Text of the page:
Acinetobacter baumannii infections in intensive care units patients: predictors of risk factors of multidrug resistance
Abstract number: P1305
Acar A., Oncul O., Ozyurt M., Budak S., Gorenek L., Haznedaroglu T.
Objective: This study was designed to evaluate the incidence, epidemiologic and clinical features and outcome of patients of Acinetobacter related nosocomial infections in our intensive carte units, and to identify predictors of multi drug resistance (MDR) for Acinetobacter baumannii.
Methods: Prospective study of all patients with nosocomial A. baumannii infections in ICU from January 1, 2007 to December 31, 2008. MDR in A. baumannii was defined as resistance to at least three classes antibiotics (antipseudomonal penicillins, antipseudomonal cephalosporins, antipseudomonal flouroquinolones, aminogllycosides, or trimethoprim-sulfamethoxazole) but susceptibility to carbapenems, and non-MDR was defined as suspectibility to carbapenems and other alternative antipseudomonal antimicrobial agents (eg, penicilins, cephalosporins, fluoroquinolones, or aminoglycoside).
Results: Among the 147 ICU patients, 197 A. baumannii infections were developed. Their mean age was 57.04±25.8 years. Infections site were: bloodstream 40.6%, respiratory tract 28.4%, and burn wounds 14.5%. Congestive heart failure (40.3%), cerebrovascular illness and diabetes mellitus (24%) were the most common underlying disease. Mortality was 56.7%. Of 197 episodes of Acinetobacter infections, 168 (85.3%) caused by MDR strains were identified. The most effective antibacterial agents for A. baumannii were netilmicin (61.4%), doxycycline (60.8%) and tobramycin (59.6%) respectively. Congestive cardiac failure (p = 0.03), chronic obstructive lung disease (p = 0.02), diabetes mellitus (p = 0.04), previous antibiotic usage in last three months (p = 0.04), steroid usage (p = 0.03), dopamine usage (p < 0.001), and previous emergence of E. coli infections (p = 0.03) were risk factors for multi drug resistance in univariate analysis. Multivariate analysis showed that steroid usage (p = 0.91; odds ratio [OR], 4.7; 95% confidence interval [CI], 1.416.4) and previous emergence of E. coli infections (p = 0.004; OR, 6.4; 95% CI, 1.821.2) as independent predictors of MDR.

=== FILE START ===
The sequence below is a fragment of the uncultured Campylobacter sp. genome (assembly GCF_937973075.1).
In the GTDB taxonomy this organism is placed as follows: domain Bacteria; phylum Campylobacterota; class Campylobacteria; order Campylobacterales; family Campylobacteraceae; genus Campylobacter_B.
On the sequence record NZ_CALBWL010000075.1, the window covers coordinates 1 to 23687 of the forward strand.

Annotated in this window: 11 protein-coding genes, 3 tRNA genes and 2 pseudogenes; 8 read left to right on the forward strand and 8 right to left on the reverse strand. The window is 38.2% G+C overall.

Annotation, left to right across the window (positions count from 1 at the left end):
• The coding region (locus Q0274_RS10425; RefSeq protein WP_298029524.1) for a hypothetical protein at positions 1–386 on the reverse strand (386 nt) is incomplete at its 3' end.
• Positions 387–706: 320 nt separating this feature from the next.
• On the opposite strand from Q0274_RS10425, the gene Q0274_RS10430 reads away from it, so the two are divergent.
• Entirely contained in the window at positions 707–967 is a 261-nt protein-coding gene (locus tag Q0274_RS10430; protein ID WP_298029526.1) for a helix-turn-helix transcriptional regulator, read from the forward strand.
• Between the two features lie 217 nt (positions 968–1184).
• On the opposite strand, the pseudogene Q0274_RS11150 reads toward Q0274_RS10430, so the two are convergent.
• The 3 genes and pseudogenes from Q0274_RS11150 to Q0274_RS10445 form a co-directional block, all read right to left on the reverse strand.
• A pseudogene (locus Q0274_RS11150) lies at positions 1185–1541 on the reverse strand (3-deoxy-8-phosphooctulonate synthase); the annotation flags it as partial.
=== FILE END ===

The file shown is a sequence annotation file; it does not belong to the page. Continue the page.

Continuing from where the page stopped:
Conclusion:A. baumannii infections in ICU patients are associated high mortality and MDR. Avoidance of unnecessary antibiotics and steroid is high priority and specific attention should be paid to patients with infections Gram-negative enteric pathogens especially E. coli.
|Session name:||Abstracts 20th European Congress of Clinical Microbiology and Infectious Diseases|
|Location:||Vienna, Austria, 10 - 13 April 2010|
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